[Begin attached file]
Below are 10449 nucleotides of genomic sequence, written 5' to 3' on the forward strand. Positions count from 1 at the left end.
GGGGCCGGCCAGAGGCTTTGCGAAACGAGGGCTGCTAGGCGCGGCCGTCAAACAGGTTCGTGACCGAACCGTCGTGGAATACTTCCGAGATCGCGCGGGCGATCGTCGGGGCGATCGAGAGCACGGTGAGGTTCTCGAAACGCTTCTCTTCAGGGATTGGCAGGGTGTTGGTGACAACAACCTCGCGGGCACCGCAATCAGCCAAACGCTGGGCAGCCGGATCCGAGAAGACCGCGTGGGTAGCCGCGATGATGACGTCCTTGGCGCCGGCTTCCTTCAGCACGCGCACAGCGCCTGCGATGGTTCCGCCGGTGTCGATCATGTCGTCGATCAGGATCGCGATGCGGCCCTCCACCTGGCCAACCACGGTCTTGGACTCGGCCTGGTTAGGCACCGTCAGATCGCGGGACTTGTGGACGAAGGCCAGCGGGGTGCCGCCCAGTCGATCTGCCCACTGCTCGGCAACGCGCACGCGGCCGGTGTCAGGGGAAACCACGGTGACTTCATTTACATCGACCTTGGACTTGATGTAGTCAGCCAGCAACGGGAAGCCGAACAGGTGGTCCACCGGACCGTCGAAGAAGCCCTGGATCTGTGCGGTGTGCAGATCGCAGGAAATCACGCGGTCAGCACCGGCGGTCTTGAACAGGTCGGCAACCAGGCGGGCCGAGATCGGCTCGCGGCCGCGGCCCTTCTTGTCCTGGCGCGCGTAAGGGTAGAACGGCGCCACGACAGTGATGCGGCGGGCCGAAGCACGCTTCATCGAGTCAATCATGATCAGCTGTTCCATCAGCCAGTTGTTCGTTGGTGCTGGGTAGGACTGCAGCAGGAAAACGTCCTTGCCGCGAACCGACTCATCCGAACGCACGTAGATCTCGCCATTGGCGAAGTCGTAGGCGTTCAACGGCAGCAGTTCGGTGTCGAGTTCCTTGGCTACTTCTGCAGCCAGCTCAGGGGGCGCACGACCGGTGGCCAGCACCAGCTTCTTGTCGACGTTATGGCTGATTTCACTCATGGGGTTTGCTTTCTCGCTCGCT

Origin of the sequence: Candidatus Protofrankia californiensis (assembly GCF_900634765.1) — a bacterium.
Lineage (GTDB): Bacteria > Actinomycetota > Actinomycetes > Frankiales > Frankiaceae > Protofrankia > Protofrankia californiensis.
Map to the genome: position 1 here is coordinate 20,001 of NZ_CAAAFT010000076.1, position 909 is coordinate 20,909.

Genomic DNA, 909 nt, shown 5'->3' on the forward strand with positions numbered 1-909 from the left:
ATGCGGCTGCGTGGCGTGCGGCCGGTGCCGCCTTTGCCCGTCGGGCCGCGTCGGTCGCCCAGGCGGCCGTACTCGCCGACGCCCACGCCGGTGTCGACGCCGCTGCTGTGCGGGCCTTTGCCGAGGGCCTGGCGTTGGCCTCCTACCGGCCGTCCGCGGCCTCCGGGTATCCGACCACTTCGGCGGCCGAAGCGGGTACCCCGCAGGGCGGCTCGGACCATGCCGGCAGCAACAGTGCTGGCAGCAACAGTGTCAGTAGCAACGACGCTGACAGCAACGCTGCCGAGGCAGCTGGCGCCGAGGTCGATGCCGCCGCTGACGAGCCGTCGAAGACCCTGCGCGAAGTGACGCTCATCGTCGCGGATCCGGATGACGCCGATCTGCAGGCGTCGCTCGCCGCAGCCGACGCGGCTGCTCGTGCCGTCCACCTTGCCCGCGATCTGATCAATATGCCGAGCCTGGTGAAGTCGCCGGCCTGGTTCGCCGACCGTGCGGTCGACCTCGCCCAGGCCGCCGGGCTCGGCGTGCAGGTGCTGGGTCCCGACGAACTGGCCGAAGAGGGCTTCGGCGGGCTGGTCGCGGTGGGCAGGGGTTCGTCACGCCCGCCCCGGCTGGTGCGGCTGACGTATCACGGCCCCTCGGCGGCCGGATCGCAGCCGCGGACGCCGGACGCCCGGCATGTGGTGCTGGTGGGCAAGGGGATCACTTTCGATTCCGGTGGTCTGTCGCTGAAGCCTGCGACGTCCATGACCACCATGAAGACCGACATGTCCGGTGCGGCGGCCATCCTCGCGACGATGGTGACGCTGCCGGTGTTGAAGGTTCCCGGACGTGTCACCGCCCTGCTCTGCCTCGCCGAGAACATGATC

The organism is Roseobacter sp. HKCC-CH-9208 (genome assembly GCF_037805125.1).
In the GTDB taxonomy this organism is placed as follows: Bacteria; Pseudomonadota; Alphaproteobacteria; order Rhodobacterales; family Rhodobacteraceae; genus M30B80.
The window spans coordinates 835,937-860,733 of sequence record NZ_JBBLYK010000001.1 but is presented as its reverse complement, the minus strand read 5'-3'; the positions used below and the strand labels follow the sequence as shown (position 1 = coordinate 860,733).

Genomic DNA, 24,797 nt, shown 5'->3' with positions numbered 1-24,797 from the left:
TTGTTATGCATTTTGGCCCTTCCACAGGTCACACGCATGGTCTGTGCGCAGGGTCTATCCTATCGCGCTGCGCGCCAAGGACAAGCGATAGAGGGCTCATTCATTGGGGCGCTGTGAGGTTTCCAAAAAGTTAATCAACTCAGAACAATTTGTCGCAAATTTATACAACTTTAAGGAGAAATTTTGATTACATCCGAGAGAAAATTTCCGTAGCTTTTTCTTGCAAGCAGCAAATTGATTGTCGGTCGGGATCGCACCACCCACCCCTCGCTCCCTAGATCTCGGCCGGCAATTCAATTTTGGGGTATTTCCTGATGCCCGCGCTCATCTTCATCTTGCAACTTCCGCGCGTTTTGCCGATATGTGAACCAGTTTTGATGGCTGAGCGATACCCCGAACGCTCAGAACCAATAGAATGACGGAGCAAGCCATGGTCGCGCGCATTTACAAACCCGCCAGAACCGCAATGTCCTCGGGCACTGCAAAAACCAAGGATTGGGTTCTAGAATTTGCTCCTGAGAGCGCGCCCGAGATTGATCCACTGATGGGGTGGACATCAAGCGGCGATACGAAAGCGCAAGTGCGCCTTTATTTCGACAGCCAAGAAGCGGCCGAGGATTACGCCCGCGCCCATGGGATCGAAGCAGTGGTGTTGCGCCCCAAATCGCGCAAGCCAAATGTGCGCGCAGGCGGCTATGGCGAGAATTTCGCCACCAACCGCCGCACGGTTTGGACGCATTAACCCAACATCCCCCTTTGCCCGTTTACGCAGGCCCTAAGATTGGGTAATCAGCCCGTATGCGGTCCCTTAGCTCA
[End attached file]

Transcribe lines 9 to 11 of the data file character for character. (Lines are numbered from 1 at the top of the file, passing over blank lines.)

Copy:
In the GTDB taxonomy this organism is placed as follows: Bacteria; Pseudomonadota; Alphaproteobacteria; order Rhodobacterales; family Rhodobacteraceae; genus M30B80.
The window spans coordinates 835,937-860,733 of sequence record NZ_JBBLYK010000001.1 but is presented as its reverse complement, the minus strand read 5'-3'; the positions used below and the strand labels follow the sequence as shown (position 1 = coordinate 860,733).

Genomic DNA, 24,797 nt, shown 5'->3' with positions numbered 1-24,797 from the left: